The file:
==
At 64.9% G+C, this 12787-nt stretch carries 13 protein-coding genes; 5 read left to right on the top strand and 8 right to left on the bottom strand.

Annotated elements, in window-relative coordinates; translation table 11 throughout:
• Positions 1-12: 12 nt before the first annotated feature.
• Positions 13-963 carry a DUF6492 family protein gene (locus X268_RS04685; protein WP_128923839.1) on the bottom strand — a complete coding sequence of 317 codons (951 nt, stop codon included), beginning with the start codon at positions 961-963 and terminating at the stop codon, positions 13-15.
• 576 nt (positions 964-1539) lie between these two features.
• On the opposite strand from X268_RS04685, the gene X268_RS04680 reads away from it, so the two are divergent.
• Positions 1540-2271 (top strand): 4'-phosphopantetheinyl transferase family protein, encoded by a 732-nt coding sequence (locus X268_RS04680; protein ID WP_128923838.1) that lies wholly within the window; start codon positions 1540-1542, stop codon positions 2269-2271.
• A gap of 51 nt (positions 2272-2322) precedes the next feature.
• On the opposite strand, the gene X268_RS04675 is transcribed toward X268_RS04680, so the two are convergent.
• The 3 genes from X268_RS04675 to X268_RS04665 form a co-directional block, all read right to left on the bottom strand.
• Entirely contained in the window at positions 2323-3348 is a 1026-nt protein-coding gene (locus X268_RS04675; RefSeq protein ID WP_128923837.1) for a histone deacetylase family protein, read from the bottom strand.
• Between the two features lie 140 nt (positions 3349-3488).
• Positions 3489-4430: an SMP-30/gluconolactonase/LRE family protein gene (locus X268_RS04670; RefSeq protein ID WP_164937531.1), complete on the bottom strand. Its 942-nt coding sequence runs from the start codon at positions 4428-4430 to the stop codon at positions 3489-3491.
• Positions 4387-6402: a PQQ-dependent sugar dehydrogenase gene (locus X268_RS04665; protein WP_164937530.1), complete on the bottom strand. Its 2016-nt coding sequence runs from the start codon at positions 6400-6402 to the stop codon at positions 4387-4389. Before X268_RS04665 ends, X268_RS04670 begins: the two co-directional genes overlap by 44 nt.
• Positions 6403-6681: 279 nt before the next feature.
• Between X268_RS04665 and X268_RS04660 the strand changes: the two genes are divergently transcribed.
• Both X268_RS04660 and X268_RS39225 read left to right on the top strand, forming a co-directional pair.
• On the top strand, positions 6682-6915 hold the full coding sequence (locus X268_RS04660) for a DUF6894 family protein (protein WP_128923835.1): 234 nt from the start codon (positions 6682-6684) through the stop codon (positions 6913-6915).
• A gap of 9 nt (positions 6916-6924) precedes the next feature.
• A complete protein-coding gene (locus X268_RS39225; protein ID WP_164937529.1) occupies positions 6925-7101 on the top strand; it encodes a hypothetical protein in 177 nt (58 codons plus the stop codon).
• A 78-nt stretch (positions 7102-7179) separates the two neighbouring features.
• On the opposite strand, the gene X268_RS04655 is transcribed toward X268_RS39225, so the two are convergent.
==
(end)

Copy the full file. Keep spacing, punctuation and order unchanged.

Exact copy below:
At 64.9% G+C, this 12787-nt stretch carries 13 protein-coding genes; 5 read left to right on the top strand and 8 right to left on the bottom strand.

Annotated elements, in window-relative coordinates; translation table 11 throughout:
• Positions 1-12: 12 nt before the first annotated feature.
• Positions 13-963 carry a DUF6492 family protein gene (locus X268_RS04685; protein WP_128923839.1) on the bottom strand — a complete coding sequence of 317 codons (951 nt, stop codon included), beginning with the start codon at positions 961-963 and terminating at the stop codon, positions 13-15.
• 576 nt (positions 964-1539) lie between these two features.
• On the opposite strand from X268_RS04685, the gene X268_RS04680 reads away from it, so the two are divergent.
• Positions 1540-2271 (top strand): 4'-phosphopantetheinyl transferase family protein, encoded by a 732-nt coding sequence (locus X268_RS04680; protein ID WP_128923838.1) that lies wholly within the window; start codon positions 1540-1542, stop codon positions 2269-2271.
• A gap of 51 nt (positions 2272-2322) precedes the next feature.
• On the opposite strand, the gene X268_RS04675 is transcribed toward X268_RS04680, so the two are convergent.
• The 3 genes from X268_RS04675 to X268_RS04665 form a co-directional block, all read right to left on the bottom strand.
• Entirely contained in the window at positions 2323-3348 is a 1026-nt protein-coding gene (locus X268_RS04675; RefSeq protein ID WP_128923837.1) for a histone deacetylase family protein, read from the bottom strand.
• Between the two features lie 140 nt (positions 3349-3488).
• Positions 3489-4430: an SMP-30/gluconolactonase/LRE family protein gene (locus X268_RS04670; RefSeq protein ID WP_164937531.1), complete on the bottom strand. Its 942-nt coding sequence runs from the start codon at positions 4428-4430 to the stop codon at positions 3489-3491.
• Positions 4387-6402: a PQQ-dependent sugar dehydrogenase gene (locus X268_RS04665; protein WP_164937530.1), complete on the bottom strand. Its 2016-nt coding sequence runs from the start codon at positions 6400-6402 to the stop codon at positions 4387-4389. Before X268_RS04665 ends, X268_RS04670 begins: the two co-directional genes overlap by 44 nt.
• Positions 6403-6681: 279 nt before the next feature.
• Between X268_RS04665 and X268_RS04660 the strand changes: the two genes are divergently transcribed.
• Both X268_RS04660 and X268_RS39225 read left to right on the top strand, forming a co-directional pair.
• On the top strand, positions 6682-6915 hold the full coding sequence (locus X268_RS04660) for a DUF6894 family protein (protein WP_128923835.1): 234 nt from the start codon (positions 6682-6684) through the stop codon (positions 6913-6915).
• A gap of 9 nt (positions 6916-6924) precedes the next feature.
• A complete protein-coding gene (locus X268_RS39225; protein ID WP_164937529.1) occupies positions 6925-7101 on the top strand; it encodes a hypothetical protein in 177 nt (58 codons plus the stop codon).
• A 78-nt stretch (positions 7102-7179) separates the two neighbouring features.
• On the opposite strand, the gene X268_RS04655 is transcribed toward X268_RS39225, so the two are convergent.